only a touchstone from which to build a bridge to a much more highly 
specialized world." 

While at Sewanee, Carson majored in history, and speaks highly of 
his adviser and friend Dr. Anita Goodstein. Yet self-expression artistically 
was already a part of his outlook as he began his photographic career 
in a Basic Photography course under Ed Carlos. 

From Sewanee, Carson returned to North Carolina, and the University 
at Chapel Hill where he began graduate school in history. Yet an 
interesting thing, bom of necessity, came about. Carson took camera in 
hand as a means of self support for the lean years of graduate school. 
Work in the university's public relations department led to a project 
of documenting the restoration of the North Carolina state capital, and 
a career in photography. 

A far different tack was to come for this native Carolinian. He was 
to go to Athens, Ohio. There at Ohio University he would eventually win 
a graduate degree of fine arts in photography. 

Kathy GaUigan 

Carson Graves, with co-instructor Sharon Fox, critiques a 
student's work at the Maine Photographic Workshops. 

While pursuing his M.F.A. in photography and print making, Carson 
became deeply involved in photo-gravure, a process of reproducing 
photographs in etching medium. 

His approach to the reviving of old processes led to the development 
of his own process for making color photo-gravures that has been 
published in Arnold Gassen's Handbook for Color Photographs ... a 
widely used, standard photo text. 

His outstanding work in the non-silver aspects of photography led 
Carson to a one-year appointment to start a non-silver program at Arizona 
State University. 

Among Carson's achievements during his time in Arizona was his 
organization and direction of a six-segment TV program on photography 
over the Tempe, Arizona public TV. Exhibitions of his work continued in 
Arizona, and in April of 1976 his photographs were part of a joint exhibi- 
tion in Guerry Hall at Sewanee. 

Carson continued his teaching career at several community art schools, 
ever mindful of the development of his own artistic direction. 

Carson is now in Rockport, Maine, on the staff of the prestigious 
Maine Photographic Workshops. There he is involved in the three-month 
resident program when serious photographers concentrate exclusively on 
the development of their art. 

Carson finds MPW "unique as a learning source." He goes on to say, 
"Because of the self-motivation of the students, I am often pushed to 
keep one step ahead. The workshop provides a sheltered environment in 
which students leave everything behind to concentrate day and night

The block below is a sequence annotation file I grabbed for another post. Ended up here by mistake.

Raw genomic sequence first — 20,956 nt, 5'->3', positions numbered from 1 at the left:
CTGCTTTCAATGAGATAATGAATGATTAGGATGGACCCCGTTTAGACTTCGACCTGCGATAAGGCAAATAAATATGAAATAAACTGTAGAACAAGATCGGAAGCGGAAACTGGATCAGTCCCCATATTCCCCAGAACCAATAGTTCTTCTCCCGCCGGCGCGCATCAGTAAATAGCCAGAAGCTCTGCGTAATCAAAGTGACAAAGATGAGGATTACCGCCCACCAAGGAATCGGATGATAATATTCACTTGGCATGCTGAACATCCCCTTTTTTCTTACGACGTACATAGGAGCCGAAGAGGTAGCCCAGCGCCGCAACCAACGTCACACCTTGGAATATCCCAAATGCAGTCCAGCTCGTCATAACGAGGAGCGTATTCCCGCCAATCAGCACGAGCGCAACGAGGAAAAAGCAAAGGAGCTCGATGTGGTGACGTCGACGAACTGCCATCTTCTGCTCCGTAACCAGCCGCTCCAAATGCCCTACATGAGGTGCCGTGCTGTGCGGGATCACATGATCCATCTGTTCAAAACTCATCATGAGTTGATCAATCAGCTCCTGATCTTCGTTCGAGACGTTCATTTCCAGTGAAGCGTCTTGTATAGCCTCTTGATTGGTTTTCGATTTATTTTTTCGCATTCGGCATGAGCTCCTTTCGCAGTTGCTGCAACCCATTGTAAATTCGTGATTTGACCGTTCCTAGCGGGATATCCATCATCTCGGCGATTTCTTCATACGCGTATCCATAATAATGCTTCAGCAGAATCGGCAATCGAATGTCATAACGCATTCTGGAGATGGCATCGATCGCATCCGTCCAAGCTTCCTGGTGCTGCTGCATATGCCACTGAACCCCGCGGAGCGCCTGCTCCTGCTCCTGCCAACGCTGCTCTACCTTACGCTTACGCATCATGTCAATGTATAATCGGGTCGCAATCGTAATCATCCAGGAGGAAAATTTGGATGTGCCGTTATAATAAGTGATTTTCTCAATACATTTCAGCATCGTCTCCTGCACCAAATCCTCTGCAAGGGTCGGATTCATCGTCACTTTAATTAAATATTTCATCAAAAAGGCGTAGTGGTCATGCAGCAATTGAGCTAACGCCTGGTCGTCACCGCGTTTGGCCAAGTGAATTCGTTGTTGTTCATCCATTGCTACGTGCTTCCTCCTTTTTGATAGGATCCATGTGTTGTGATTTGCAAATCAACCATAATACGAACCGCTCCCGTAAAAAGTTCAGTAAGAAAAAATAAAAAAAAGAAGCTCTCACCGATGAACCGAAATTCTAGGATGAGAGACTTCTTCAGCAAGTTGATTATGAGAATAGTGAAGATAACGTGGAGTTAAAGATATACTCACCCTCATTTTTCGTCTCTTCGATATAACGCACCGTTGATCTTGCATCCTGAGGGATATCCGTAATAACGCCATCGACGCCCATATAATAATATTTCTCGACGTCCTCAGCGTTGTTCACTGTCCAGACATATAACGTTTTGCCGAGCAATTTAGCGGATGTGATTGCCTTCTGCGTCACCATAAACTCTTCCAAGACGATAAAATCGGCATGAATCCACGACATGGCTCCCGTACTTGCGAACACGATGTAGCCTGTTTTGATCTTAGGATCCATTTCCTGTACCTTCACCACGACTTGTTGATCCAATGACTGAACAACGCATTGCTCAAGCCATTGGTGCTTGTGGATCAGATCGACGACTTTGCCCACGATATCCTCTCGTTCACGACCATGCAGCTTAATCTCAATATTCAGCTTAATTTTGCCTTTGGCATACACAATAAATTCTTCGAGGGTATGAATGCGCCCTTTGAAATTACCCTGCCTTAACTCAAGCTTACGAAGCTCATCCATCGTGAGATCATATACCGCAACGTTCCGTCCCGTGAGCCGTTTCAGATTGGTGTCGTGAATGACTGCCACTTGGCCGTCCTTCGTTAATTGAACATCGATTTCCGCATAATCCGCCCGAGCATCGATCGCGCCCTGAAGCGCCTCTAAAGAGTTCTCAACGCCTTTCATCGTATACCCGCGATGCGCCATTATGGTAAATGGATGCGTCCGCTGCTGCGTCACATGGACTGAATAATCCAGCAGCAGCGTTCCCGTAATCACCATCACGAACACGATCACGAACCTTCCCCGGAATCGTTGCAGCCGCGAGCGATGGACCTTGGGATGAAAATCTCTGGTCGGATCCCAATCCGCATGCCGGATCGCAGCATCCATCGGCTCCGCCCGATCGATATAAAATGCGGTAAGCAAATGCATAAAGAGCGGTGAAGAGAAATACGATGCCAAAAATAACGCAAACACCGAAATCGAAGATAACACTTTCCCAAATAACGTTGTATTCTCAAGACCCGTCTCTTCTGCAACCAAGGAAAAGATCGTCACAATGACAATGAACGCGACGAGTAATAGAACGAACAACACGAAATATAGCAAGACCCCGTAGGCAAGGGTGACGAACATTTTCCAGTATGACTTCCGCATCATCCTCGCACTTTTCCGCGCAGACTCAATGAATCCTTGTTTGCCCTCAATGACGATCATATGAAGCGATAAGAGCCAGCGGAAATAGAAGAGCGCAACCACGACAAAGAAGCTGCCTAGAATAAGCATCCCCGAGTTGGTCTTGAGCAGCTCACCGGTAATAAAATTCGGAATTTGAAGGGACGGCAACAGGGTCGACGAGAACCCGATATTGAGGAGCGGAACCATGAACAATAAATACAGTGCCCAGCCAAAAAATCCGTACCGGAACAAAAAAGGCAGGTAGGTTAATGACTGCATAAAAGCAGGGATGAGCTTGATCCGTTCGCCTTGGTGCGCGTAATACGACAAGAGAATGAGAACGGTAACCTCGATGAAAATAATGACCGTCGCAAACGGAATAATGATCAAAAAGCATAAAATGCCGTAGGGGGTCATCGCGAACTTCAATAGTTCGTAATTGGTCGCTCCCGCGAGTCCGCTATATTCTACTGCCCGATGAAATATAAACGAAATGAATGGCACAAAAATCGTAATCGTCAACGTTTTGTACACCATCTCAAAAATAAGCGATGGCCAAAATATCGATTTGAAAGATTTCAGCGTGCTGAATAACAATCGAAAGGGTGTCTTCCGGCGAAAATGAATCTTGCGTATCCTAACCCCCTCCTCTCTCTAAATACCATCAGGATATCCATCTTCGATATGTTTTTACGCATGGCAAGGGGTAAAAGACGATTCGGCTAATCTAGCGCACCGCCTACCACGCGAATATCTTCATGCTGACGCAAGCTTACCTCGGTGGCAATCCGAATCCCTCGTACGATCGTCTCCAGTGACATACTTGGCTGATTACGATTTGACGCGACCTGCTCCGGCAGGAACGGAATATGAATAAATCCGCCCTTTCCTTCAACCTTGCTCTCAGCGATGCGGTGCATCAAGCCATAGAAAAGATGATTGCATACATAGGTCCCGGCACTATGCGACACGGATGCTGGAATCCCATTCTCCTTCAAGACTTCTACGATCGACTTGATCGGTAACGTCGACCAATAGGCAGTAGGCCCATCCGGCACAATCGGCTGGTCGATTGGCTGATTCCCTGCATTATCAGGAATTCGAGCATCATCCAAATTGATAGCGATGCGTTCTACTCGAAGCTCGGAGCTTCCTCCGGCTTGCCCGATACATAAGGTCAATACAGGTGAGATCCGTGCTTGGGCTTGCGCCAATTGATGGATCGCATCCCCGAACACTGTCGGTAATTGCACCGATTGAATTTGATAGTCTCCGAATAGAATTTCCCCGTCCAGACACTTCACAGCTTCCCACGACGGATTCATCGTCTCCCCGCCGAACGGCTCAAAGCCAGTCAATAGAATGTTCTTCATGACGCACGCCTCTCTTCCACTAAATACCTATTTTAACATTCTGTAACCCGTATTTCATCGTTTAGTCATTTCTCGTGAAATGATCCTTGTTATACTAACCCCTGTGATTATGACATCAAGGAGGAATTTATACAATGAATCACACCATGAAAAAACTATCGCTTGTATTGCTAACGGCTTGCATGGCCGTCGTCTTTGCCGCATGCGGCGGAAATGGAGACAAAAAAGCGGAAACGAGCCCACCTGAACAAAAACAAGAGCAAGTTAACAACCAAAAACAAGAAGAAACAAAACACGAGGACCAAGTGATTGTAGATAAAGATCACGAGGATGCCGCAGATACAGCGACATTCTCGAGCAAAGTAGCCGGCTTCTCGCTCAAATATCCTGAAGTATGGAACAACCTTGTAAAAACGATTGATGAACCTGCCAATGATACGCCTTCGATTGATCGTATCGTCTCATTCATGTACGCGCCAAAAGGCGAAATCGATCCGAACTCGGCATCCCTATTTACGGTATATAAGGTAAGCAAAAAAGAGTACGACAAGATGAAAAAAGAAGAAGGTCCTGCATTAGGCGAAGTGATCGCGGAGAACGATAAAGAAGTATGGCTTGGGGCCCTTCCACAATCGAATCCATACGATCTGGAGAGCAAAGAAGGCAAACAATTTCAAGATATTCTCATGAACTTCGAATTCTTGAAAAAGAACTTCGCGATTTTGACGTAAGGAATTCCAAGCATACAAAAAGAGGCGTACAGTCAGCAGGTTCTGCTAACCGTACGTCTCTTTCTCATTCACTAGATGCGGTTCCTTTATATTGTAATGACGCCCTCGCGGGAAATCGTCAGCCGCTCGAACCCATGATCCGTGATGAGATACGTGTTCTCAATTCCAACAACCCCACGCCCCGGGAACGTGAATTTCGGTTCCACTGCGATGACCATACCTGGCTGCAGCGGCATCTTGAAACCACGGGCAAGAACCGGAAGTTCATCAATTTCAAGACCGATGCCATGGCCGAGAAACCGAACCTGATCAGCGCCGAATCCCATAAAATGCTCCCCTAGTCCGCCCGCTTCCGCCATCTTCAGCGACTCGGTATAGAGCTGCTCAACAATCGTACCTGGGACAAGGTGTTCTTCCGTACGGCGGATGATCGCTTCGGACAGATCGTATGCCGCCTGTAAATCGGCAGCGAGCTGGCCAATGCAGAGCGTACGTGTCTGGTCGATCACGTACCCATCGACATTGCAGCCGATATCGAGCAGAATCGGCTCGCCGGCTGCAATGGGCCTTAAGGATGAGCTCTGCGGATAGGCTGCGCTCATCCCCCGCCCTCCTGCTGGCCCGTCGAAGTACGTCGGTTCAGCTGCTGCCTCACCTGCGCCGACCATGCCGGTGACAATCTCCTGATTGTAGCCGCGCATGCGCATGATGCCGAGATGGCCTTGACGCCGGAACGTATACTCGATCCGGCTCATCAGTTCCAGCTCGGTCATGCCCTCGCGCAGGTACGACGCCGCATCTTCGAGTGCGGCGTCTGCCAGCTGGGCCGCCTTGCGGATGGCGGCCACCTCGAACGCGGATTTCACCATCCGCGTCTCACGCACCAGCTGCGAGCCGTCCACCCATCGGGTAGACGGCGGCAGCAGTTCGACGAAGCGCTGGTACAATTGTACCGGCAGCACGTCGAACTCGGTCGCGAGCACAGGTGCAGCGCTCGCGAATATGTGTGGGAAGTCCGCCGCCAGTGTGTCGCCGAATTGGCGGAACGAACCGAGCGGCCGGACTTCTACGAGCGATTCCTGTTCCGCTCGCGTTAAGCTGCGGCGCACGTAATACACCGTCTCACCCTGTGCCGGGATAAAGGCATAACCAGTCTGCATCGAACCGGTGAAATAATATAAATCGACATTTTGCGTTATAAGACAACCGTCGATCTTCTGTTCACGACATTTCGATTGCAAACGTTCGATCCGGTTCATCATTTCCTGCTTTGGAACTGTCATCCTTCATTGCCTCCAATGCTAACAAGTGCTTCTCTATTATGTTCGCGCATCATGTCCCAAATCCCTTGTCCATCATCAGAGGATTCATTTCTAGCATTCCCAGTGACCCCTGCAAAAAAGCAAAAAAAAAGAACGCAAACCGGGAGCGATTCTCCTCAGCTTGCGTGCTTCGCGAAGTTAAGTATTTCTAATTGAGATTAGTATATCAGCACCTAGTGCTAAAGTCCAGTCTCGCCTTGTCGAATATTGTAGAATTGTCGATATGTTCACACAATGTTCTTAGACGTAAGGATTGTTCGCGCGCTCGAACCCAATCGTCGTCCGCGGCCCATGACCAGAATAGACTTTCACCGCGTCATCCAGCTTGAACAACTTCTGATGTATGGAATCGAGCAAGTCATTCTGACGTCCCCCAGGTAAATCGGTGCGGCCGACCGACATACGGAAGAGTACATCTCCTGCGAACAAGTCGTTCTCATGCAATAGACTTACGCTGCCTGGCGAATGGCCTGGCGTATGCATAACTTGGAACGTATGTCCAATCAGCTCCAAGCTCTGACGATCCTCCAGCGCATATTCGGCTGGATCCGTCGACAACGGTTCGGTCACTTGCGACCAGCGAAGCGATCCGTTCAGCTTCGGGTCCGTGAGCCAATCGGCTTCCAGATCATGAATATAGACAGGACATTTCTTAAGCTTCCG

on learning photography." 

Carson, and the students at Maine Photo Workshops, are now 
furiously preparing for an exhibition of the fall's work to be seen at 
the International Center of Photography in New York City. 

—Kathy Galligan 

Sewanee has recently had two of its alumni 
named presidents of banks. They are Cecil K. 
Colon, Jr., C*5J, and Nathaniel I. Ball III, C'63. 

Mr, Colon, who until recent years was an 
executive with the Boston Company in New 
Orleans, was named president of that city's ' 
First City Bank. 

Mr. Ball, who has been in the banking 
business in Charleston, South Carolina for many 
years, was named the first president of the new 
Liberty National Bank, which is being organized 
to open in a few weeks. 

C, and his wife, Deborah, are living in 
Arizona where George is stationed at 
David-Monthan Air Force Base. He is 
a flight commander with a unit of the 
Tactical Air Command. 


an M.A. from Rutgers University last May 
and is teaching at Columbia Preparatory 
School in New York City. 

C, is rector of St. Peter's Church in 
Brenham, Texas. He was formerly at 
St. Martin's in Houston. 

BUSCHARDT III, A, of Bellaire, Texas, 
is president of America '76 Hose Com- 
pany, a club composed of people who 
collect old fire engines and such. Chuck 
is a fire department paramedic in the 
Houston area. 

ALLEN E. HAINGE, C, lives in 
Reston, Virginia, where he is regional 
training director for Century 21 Real 
Estate Corporation. He directs a three- 
person department and is responsible 
for all agent training for about 200 
real estate firms in Virginia, Maryland, 
Delaware, and the District of Columbia. 
He has also authored several real estate 
publications and articles. 

G. Steven Wilkerson 

been named vice-president for devel- 
opment at Boston University. In his 
previous job with the University of 
Florida he quintupled that institution's 
annual fund-raising income. He began 
fund-raising in 1966 with the Association 
°f Episcopal Colleges, then held fund- 
raising posts with Lincoln Center for the 
Performing Arts, Emory University and 
Georgia Tech. From 1968 to 1971 he 
served in Vietnam as an officer in Army 
htelligence. He and his wife, the former 
Margaret Harris of Montgomery, Alabama, 
have two daughters, ages six and eight. 

John Lynch 


has moved to Columbia, South Carolina 
from Myrtle Beach. He and his wife have 
a two-year-old daughter and at last 
report were expecting another child in 
September. Bill is in retailing, involved